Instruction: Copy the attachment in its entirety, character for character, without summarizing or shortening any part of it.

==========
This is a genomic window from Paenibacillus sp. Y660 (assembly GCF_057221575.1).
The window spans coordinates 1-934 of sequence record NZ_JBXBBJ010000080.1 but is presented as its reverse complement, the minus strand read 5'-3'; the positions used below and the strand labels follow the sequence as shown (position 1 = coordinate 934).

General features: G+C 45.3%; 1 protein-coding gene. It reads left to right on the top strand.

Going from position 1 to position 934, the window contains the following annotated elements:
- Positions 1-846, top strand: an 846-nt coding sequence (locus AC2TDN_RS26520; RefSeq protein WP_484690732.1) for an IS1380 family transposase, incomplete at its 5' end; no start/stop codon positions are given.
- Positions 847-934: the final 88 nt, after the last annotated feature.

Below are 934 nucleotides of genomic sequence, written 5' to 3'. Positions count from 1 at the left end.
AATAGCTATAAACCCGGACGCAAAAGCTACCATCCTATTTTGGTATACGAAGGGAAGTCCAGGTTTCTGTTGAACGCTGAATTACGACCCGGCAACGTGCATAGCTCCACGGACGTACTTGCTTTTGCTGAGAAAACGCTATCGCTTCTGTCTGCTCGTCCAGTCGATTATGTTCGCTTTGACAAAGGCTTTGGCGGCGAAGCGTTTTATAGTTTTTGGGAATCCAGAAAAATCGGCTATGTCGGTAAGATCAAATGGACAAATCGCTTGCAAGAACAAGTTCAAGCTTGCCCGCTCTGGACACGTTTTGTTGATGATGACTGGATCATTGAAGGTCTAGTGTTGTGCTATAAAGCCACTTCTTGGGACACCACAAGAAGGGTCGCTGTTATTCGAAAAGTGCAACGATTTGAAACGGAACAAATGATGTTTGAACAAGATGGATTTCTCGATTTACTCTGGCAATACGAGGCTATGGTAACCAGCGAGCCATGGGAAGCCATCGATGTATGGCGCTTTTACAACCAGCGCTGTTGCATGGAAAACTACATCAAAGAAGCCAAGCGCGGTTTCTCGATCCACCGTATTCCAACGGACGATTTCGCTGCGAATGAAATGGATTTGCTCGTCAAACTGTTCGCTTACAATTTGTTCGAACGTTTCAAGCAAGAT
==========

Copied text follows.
This is a genomic window from Paenibacillus sp. Y660 (assembly GCF_057221575.1).
The window spans coordinates 1-934 of sequence record NZ_JBXBBJ010000080.1 but is presented as its reverse complement, the minus strand read 5'-3'; the positions used below and the strand labels follow the sequence as shown (position 1 = coordinate 934).

General features: G+C 45.3%; 1 protein-coding gene. It reads left to right on the top strand.

Going from position 1 to position 934, the window contains the following annotated elements:
- Positions 1-846, top strand: an 846-nt coding sequence (locus AC2TDN_RS26520; RefSeq protein WP_484690732.1) for an IS1380 family transposase, incomplete at its 5' end; no start/stop codon positions are given.
- Positions 847-934: the final 88 nt, after the last annotated feature.

Below are 934 nucleotides of genomic sequence, written 5' to 3'. Positions count from 1 at the left end.
AATAGCTATAAACCCGGACGCAAAAGCTACCATCCTATTTTGGTATACGAAGGGAAGTCCAGGTTTCTGTTGAACGCTGAATTACGACCCGGCAACGTGCATAGCTCCACGGACGTACTTGCTTTTGCTGAGAAAACGCTATCGCTTCTGTCTGCTCGTCCAGTCGATTATGTTCGCTTTGACAAAGGCTTTGGCGGCGAAGCGTTTTATAGTTTTTGGGAATCCAGAAAAATCGGCTATGTCGGTAAGATCAAATGGACAAATCGCTTGCAAGAACAAGTTCAAGCTTGCCCGCTCTGGACACGTTTTGTTGATGATGACTGGATCATTGAAGGTCTAGTGTTGTGCTATAAAGCCACTTCTTGGGACACCACAAGAAGGGTCGCTGTTATTCGAAAAGTGCAACGATTTGAAACGGAACAAATGATGTTTGAACAAGATGGATTTCTCGATTTACTCTGGCAATACGAGGCTATGGTAACCAGCGAGCCATGGGAAGCCATCGATGTATGGCGCTTTTACAACCAGCGCTGTTGCATGGAAAACTACATCAAAGAAGCCAAGCGCGGTTTCTCGATCCACCGTATTCCAACGGACGATTTCGCTGCGAATGAAATGGATTTGCTCGTCAAACTGTTCGCTTACAATTTGTTCGAACGTTTCAAGCAAGAT